QUESTION: How does this acrimony with Iran end? What's the solution?

SECRETARY RICE: Well, the solution to the Iranian situation of their nuclear ambitions is that Iran finally recognizes that it's going to be completely isolated if it does not finally comply with the wishes of the international community. And that's going to happen if there is a concerted diplomatic effort, one voice from the international community, unity of effort from the international community. We're in the Security Council now. We got to the Security Council with the support of not just Russia but India and Egypt and other countries that the Iranians never expected to have vote against them. And so the Iranians should take a lesson from that; that the world community is demanding that they live up to their international obligations. No one is trying to deny them civil nuclear power, but they can't have the technologies that could lead to a nuclear weapon.

So the way that this gets resolved is through concerted diplomatic effort, through the world speaking with one voice and Iran finally realizing that it really has no choice. And I believe that if we remain united, Iran will realize exactly that.

QUESTION: A final question. Communities near Seattle, like communities across the country, have lost some of their young people in Iraq. What's one of the errors -- tactical errors we've made in Iraq?

SECRETARY RICE: Well, I've made very clear that when you're trying to assess what errors you may have made or may not have made, you better let history judge. Because as an historian, I can tell you that things that were considered brilliant at the moment, turned out later on not to have been so smart and vice versa. The one thing that is very clear is that it was time to remove Saddam Hussein. Saddam Hussein was a threat to the international community. He'd used weapons of mass destruction. He was continuing acts of war against our forces that were trying to enforce the armistice that he signed after 1991 to end the war. He was producing mass graves: 300,000 Iraqis in mass graves. And he continued to threaten his neighbors. You were not going to have a stable Middle East with Saddam Hussein in the middle of it. You most certainly were not going to have a more democratic Middle East with Saddam Hussein in the middle of it. And you need a more democratic and ultimately stable Middle East in order to counter the kind of ideology of hatred that produced the people who flew airplanes into our buildings on September 11th. So it was time to get rid of Saddam Hussein.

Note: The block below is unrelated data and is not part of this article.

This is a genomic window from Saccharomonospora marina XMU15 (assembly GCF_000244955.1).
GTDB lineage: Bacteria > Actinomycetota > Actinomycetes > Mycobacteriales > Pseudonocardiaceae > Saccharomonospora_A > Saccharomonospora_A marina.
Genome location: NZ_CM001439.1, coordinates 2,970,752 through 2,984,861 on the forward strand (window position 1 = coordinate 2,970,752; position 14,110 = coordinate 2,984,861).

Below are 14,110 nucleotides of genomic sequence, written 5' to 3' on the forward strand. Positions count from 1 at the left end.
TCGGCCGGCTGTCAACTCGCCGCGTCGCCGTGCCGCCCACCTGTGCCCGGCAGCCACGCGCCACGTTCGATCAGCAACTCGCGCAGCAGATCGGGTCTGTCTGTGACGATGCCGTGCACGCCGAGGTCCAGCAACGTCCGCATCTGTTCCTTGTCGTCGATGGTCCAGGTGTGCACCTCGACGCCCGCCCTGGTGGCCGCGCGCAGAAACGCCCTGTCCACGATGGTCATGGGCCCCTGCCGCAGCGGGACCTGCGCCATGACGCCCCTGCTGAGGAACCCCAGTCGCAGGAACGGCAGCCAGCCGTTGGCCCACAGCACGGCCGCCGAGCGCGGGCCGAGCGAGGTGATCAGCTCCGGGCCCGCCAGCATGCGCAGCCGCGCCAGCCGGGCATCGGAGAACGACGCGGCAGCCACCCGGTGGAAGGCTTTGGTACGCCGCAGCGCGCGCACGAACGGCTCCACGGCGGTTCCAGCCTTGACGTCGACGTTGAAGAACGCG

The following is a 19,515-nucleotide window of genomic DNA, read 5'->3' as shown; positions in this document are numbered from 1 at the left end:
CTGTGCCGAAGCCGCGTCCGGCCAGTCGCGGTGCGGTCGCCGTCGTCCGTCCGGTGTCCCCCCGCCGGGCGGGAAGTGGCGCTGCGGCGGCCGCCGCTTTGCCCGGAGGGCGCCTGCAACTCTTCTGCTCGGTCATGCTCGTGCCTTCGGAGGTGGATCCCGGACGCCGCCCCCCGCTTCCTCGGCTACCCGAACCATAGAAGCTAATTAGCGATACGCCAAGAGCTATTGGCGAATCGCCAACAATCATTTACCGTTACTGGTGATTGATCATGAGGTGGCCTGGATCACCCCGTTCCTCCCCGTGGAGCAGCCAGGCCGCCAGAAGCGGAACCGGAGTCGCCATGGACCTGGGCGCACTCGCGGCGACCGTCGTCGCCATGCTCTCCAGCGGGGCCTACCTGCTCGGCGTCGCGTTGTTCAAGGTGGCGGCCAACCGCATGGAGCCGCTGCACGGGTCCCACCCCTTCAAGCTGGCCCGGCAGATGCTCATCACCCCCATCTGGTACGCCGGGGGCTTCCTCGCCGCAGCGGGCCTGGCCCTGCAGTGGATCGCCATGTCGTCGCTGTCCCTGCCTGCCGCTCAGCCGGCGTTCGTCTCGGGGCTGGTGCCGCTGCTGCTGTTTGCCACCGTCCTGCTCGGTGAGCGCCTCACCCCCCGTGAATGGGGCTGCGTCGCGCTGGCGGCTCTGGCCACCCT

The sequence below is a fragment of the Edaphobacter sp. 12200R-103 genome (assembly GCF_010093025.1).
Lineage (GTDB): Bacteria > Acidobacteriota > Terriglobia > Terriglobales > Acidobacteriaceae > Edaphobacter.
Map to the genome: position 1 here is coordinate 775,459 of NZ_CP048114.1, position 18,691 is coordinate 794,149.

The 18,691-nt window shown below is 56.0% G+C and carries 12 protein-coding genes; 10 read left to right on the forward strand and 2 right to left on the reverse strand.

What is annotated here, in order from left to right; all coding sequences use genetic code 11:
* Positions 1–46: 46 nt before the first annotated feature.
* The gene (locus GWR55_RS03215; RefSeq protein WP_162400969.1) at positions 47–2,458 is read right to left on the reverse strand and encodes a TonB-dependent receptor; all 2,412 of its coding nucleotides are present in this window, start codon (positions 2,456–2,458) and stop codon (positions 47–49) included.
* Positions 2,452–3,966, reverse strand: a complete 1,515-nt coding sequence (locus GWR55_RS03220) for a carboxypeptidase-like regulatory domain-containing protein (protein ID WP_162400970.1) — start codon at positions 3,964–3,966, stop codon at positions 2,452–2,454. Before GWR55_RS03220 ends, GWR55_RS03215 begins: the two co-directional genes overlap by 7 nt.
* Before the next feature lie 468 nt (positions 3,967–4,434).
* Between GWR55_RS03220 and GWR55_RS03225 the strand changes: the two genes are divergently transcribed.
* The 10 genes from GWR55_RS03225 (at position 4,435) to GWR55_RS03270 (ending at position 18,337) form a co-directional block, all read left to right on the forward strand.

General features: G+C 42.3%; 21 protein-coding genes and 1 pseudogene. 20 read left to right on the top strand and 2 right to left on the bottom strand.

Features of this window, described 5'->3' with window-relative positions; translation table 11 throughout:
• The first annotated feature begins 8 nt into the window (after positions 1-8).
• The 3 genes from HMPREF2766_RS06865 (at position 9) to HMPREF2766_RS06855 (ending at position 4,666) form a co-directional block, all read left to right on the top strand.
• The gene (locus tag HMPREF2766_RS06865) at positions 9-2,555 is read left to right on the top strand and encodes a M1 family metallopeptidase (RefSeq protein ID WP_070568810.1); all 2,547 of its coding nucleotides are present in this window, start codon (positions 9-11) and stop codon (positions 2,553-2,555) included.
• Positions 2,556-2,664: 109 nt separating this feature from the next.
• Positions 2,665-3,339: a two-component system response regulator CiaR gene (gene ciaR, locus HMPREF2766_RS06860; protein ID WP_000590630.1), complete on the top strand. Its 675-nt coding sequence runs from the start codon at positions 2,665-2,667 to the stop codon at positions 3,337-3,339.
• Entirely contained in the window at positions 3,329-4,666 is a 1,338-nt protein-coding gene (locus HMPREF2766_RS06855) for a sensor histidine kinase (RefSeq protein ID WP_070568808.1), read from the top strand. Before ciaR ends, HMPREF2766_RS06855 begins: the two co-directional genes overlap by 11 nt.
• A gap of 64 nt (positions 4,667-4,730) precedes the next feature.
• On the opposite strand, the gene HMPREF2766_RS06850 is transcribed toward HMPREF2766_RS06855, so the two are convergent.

Now to every family who has lost a loved one, to every community that has lost a loved one, I want people to know that the President and all of us here feel that loss and feel every loss. We mourn those lives. Nonetheless, nothing of value is ever won without sacrifice. And the way to honor the service of our men and women who have been lost and the way to honor the men and women who continue to fight on the front lines of freedom is to finish this job and to leave a better Middle East for our future, so that the United States never again has to worry about terror from that region.

QUESTION: Thank you Madame Secretary. I appreciate your time.

SECRETARY RICE: Thank you very much.

2006/374



  Back to top

U.S. Department of State
USA.govU.S. Department of StateUpdates  |   Frequent Questions  |   Contact Us  |   Email this Page  |   Subject Index  |   Search
The Office of Electronic Information, Bureau of Public Affairs, manages this site as a portal for information from the U.S. State Department. External links to other Internet sites should not be construed as an endorsement of the views or privacy policies contained therein.
About state.gov  |   Privacy Notice  |   FOIA  |   Copyright Information  |   Other U.S. Government Information

Published by the U.S. Department of State Website at http://www.state.gov maintained by the Bureau of Public Affairs.